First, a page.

Mohamed AHSAN [1907-1979] | Gwulo: Old Hong Kong

Mohamed AHSAN [1907-1979]

Birthplace (town, state): 
Waisa, Attock (Pakistan)

My grandfather, Mohamed Ahsan, came to Hong Kong in approx 1921, aged 14. He studied at Ellis Kadoorie School for 2 years, and then went onto Queen’s College. Once he graduated he obtained a job as a Clerk at the General Post Office. His brother Mohamed Yousif joined him at the GPO shortly after.

I have been told that one of his duties was to intercept mail that was coming from Japan, things like pro-Japanese propaganda, gold, money etc. This was apparently intended for the people that the Japanese had ‘planted’ in Hong Kong before hostilities began. In his British passport (date of issue 1932) he is listed as a ‘Launch Officer’, and I also have a picture of him on a ship in full naval uniform. My father told me that he mentioned he also used to intercept shipments that were being sent from Japan, so maybe this was an extension of his Post Office duties. 

I also have a Hong Kong Reserve Police passport style I.D that was issued on 22.06.28, with his ‘Rank and Number’ listed as R253.

In August 1942, my grandfathers brother Mohamed Yousif was contacted by Major Clague via a Chinese agent named Yeung Lit Wah. He was encouraged to 'spread pro-British propaganda, discourage Indians from joining I.N.A and encourage internees to be of good spirit'. He consulted with a friend named AHMED KHAN, who consulted with a Dr. Rutonjee (a lady medical practioner) and also Dr. Selwyn-Clarke. By the end of 1942, Mohamed Yousif, Mohamed Ahsan, Ahmed Khan, formed a band under the wing of John Power and began their espionage activities, gathering information for him. 

My grandfather was arrested in 1944 along with his brother Yousif, friend Ahmed Khan, and John Power, and taken to Stanley Jail. They were severely tortured but released on parole. As we know, Mr. Power did not survive the torture (see Without Mr. Power, they continued their activities until my grandfather’s second arrest. This time he was imprisoned in ‘No.7 Police Station’. He remained there until the Japanese surrendered. His friend, Ahmed Khan, died shortly after the war ended due to the injuries he sustained during torture. (I am very keen to try and find out where he is buried).

Both brothers gave evidence at the trial of Inouye Kanao. Below is a newspaper article mentioning their contribution to the trial:

Our family name is Khan, so his name would have been Mohamed Ahsan Khan, but in all of his documentation at that time, including his British Passport, it is listed as Mohamed Ahsan, so I am assuming any info on him would come under the name of Mohamed (First name), Ahsan (Second name). He was known as Ahsan by most people. I think the same thing applies to his brother, Mohamed (First name), Yousif (Second name).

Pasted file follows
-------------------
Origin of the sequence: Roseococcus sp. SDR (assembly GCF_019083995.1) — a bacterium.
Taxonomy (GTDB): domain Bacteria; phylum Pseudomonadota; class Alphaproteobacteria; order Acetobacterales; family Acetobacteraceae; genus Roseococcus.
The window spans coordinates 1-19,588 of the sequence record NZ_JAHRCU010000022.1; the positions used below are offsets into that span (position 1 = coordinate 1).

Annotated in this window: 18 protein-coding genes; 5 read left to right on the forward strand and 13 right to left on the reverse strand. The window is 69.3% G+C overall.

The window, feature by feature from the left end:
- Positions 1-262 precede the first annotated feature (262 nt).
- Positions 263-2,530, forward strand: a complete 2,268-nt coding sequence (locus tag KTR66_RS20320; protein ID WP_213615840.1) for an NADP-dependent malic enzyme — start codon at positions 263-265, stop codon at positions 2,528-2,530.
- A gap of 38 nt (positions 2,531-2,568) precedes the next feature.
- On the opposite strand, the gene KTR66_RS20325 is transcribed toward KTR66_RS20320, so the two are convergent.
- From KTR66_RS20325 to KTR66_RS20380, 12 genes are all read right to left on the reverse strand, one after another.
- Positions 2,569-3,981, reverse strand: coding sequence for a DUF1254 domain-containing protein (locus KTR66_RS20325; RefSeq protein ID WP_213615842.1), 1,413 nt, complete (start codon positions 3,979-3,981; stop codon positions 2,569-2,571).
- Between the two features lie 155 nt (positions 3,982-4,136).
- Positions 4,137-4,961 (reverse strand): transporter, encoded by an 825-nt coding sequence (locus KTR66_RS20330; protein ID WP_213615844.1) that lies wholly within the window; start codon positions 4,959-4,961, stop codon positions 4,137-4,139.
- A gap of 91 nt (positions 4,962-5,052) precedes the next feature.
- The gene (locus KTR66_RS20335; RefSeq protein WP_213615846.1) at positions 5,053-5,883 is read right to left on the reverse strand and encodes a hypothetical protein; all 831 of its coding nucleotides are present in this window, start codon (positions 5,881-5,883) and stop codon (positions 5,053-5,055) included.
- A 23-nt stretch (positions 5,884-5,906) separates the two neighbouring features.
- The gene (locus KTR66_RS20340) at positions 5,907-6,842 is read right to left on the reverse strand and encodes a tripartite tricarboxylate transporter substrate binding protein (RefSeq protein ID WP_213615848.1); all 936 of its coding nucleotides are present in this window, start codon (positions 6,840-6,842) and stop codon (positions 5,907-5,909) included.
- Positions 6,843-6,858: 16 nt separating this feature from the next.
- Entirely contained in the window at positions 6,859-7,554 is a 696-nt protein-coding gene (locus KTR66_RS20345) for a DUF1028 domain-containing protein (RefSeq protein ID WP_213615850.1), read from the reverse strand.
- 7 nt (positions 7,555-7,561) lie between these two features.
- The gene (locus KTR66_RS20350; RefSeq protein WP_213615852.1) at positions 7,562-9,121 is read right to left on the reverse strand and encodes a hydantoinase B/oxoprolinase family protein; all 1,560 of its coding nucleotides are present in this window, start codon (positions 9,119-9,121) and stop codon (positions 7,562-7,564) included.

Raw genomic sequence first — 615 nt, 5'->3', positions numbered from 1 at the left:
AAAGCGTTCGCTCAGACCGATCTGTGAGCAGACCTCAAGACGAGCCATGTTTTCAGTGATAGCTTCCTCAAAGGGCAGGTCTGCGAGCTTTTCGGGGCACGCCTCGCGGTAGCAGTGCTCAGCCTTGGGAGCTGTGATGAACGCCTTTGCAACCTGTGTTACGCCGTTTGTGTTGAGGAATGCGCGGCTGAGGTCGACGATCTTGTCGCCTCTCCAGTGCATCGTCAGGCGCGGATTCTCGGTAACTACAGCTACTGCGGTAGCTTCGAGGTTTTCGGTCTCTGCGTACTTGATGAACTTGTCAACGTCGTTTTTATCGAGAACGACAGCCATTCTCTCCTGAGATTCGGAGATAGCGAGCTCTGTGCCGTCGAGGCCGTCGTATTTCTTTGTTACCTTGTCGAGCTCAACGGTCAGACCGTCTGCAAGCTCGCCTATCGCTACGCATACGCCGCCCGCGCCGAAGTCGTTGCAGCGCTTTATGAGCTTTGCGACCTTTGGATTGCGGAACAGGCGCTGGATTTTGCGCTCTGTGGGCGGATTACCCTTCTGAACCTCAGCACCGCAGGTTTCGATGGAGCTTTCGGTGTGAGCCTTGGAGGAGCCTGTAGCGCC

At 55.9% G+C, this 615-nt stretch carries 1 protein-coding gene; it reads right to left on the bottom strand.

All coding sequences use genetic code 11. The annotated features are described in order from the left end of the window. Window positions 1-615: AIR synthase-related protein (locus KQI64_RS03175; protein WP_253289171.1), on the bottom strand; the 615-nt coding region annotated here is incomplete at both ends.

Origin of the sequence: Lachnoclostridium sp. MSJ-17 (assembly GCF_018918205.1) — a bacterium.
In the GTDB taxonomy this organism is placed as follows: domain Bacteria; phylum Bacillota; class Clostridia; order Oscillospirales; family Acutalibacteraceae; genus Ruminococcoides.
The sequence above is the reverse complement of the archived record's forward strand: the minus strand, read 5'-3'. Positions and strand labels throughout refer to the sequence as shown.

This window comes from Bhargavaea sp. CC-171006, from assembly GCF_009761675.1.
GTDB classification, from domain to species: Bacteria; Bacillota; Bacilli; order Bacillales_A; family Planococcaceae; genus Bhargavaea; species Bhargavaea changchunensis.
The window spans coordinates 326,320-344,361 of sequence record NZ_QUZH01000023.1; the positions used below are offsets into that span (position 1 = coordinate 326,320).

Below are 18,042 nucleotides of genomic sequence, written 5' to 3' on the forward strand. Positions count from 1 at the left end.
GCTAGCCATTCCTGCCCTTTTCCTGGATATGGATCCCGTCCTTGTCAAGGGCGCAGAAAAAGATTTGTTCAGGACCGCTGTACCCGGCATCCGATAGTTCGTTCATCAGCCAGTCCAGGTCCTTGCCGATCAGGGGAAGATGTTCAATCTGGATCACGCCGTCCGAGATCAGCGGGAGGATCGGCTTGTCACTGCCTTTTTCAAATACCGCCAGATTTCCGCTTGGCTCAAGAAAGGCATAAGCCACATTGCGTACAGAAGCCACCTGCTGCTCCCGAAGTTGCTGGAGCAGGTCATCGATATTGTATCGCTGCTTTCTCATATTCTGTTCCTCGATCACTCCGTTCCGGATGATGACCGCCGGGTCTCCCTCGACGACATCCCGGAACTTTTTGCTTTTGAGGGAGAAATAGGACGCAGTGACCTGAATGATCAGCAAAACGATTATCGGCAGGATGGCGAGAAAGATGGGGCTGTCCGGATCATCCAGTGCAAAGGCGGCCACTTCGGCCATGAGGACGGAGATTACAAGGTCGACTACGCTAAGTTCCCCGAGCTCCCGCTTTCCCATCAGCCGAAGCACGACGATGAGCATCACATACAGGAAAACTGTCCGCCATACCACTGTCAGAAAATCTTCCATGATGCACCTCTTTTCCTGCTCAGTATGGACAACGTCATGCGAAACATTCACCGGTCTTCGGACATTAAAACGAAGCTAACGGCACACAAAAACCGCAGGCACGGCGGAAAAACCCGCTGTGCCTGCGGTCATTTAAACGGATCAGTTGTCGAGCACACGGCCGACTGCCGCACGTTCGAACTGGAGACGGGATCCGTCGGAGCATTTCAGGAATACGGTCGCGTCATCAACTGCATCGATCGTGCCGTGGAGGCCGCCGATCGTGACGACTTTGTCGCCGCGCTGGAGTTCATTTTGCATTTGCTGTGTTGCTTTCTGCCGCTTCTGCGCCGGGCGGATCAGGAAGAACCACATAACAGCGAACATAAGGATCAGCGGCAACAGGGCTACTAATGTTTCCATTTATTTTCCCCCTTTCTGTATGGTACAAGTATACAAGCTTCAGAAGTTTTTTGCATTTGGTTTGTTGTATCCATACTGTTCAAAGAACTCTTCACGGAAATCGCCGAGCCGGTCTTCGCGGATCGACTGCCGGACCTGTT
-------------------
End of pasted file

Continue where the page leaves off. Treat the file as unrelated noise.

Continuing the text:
If anyone can help me find more information on both my grandfather and his brother, please do let me know. 


Here are links to some of the places your grandfather would have known:

A search for Ahsan at HKGRO returns several results. Most are the lists of civil servants, with the earliest match from the 1929 list. He appears on pages J156 and J158 as "Mohamed Ahsan", showing that:

  • He joined the civil service on 7th Jan, 1926.
  • In 1929 he was working as a 6th Class Postal Clerk, first appointed on 1st March, 1926
  • He also worked as a Launch Officer (also a Post Office job), also first appointed on 1st March, 1926.

It looks as though there were several years between graduating and starting work at the Post Office, so there were likely other jobs in between.

For more about his wartime experiences, have you looked at the War Crimes Trials collections at and

It looks as though the original records of the trials can be read at the UK National Archives in Kew, London, so if you're able to visit there you might find statements from your grandfather, for example.

If you can share any more memories and stories of his time in Hong Kong they'll be valuable to read. It'll also be great to see any photos you can share of his time here. (Here's how to upload a photo:

Hi David, thank you for taking the time to search a few things up, it was really helpful in filling in some blanks. I took your advice and went to the National Archive in Kew, London and took copies of a joint statement that my grandfather and his brother Yousif had prepared for the trial of Inouye Kanao. Was quite surreal seeing the original document with my grandfathers signature 75 years later. A special experience for me and my father. I also had the Supreme Court case file (second Inouye Kanao case) copied and sent to me from Hong Kong.

From both case files, I have been able to get a much better idea of what my grandfather was a part of. I just wondered if you had any advice on how I could maybe dig further? Do you know if there are any old staff records still preserved from the old GPO before it was demolished?